Results: The evaluation of contextual factors revealed that, the unforeseen contextual circumstance of a global pandemic caused by the Coronavirus Disease 2019 and ensuing state-mandated lockdown seems not have elicited differences in psycho-social health, psycho-social determinants of and implicit attitudes towards physical activity as well as self-reported physical activity levels among individuals who were in in-patient treatment at that time. Depression severity did, however, seem to negatively impact certain psycho-social determinants of physical activity. The evaluation of the intervention implementation showed that the intervention dose varied between early dropouts and completers with high and low participation rates. The in-person intervention fidelity was partly achieved and so adapted, whereas the remote intervention fidelity was well achieved. Additionally, the participants reported satisfaction with the intervention and implementers. Upon deeper investigation of the mechanism of impact, i.e., how the intervention was experienced, four experience patterns were recognizable (expansive, adoptive, stagnant and confirmatory), which influenced both physical activity behavior and well-being during and after the intervention. The evaluation of the short-term intervention outcomes (6 weeks after discharge from in-patient treatment) revealed that moderate-to-vigorous physical activity as well as step count decreased in both the intervention and control group, however less so in the intervention group, indicating that physical activity counseling may be a valuable asset to explore further. Additionally, psycho-social determinants of and implicit attitudes towards physical activity seemed to remain unchanged between the groups, but positive changes (decreases in negative outcome expectancies and increases in action and coping planning) were seen over time in both groups.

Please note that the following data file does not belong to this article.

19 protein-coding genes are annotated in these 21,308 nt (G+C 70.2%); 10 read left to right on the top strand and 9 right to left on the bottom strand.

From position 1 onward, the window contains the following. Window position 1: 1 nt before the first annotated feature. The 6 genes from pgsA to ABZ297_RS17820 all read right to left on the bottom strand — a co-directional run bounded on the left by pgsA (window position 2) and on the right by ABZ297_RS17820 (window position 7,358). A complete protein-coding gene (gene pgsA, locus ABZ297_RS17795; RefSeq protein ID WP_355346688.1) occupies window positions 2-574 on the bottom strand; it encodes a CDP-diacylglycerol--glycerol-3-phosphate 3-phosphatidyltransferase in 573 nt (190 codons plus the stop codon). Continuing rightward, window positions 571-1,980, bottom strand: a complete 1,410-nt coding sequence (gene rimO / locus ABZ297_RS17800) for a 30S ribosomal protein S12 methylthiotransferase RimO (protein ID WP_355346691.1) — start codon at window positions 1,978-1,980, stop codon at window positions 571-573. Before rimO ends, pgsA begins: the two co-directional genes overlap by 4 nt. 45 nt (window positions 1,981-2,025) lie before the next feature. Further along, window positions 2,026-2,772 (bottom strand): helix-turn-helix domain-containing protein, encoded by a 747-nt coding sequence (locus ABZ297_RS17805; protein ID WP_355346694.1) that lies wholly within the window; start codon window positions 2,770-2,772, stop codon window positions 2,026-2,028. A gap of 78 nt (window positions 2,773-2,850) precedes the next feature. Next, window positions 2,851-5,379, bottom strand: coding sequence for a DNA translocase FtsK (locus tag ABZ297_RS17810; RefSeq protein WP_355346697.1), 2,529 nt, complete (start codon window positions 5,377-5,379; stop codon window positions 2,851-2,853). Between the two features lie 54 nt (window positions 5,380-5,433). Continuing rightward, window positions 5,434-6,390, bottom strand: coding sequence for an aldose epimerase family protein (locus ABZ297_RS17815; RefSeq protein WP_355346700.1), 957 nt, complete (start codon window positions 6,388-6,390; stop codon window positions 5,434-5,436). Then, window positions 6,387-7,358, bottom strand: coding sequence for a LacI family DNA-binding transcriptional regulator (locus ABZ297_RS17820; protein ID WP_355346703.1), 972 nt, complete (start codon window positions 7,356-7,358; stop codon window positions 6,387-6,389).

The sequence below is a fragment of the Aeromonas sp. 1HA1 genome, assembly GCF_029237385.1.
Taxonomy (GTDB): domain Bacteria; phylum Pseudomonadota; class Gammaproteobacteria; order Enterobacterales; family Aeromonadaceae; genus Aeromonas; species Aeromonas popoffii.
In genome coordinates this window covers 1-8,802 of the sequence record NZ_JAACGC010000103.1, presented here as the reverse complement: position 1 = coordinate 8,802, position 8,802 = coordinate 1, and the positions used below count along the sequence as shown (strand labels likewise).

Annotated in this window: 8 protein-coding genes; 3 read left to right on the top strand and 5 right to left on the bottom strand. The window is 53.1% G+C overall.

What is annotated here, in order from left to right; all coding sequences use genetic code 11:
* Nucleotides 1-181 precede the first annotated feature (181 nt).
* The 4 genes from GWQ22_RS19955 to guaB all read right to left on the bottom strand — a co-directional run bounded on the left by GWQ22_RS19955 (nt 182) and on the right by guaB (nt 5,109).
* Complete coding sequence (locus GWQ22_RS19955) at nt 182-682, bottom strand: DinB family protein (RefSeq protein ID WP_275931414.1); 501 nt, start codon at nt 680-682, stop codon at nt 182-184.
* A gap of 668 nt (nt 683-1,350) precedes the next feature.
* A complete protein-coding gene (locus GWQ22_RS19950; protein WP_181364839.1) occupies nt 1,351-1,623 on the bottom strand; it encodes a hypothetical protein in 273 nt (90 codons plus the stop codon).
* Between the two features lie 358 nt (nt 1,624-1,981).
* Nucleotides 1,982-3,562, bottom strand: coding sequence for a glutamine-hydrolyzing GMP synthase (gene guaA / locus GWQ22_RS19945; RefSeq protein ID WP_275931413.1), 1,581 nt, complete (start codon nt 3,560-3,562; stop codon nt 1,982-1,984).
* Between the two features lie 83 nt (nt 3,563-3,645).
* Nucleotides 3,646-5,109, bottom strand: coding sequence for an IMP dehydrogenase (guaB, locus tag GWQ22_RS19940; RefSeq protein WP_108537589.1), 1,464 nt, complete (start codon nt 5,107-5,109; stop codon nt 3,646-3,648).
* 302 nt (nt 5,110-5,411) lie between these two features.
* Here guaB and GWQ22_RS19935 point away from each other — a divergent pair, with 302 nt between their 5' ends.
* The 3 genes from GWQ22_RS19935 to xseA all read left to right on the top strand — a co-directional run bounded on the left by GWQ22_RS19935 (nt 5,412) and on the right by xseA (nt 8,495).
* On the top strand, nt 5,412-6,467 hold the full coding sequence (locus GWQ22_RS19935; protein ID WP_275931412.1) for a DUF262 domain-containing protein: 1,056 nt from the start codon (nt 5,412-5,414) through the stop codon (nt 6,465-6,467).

Conclusion: The theory-based, tailored lifestyle physical activity counseling intervention was
implemented successfully during and after in-patient treatment. The process evaluation of the
contextual factors, intervention implementation, mechanism of impact and short-term outcomes revealed valuable insights into future intervention refinement. This may entail adapting physical activity counseling to illness severity and how the individual is managing their illness. Especially with potentially declining physical activity behavior during the transition out of inpatient treatment, offering support during this vulnerable phase is particularly important. Further research is required, to ascertain the long-term effects of physical activity counseling in in-patients with Major Depressive Disorder. Followed by the adaptation and broader dissemination of physical activity promotion programs to reach those most in need.
Advisors:Gerber, Markus
Committee Members:Zahner, Lukas and Michel, Gisela and Faude, Oliver and Brand, Serge and Nicca, Dunja
Faculties and Departments:03 Faculty of Medicine > Departement Sport, Bewegung und Gesundheit > Bereich Sportwissenschaft > Sport und psychosoziale Gesundheit (Gerber)
UniBasel Contributors:Cody, Robyn and Gerber, Markus and Zahner, Lukas and Faude, Oliver and Brand, Serge and Nicca, Dunja
Item Type:Thesis
Thesis Subtype:Doctoral Thesis
Thesis no:14992
Thesis status:Complete
Number of Pages:1 Band (verschiedene Seitenzählungen)
Identification Number:
  • urn: urn:nbn:ch:bel-bau-diss149922
edoc DOI:
Last Modified:25 Apr 2023 04:30
Deposited On:24 Apr 2023 13:43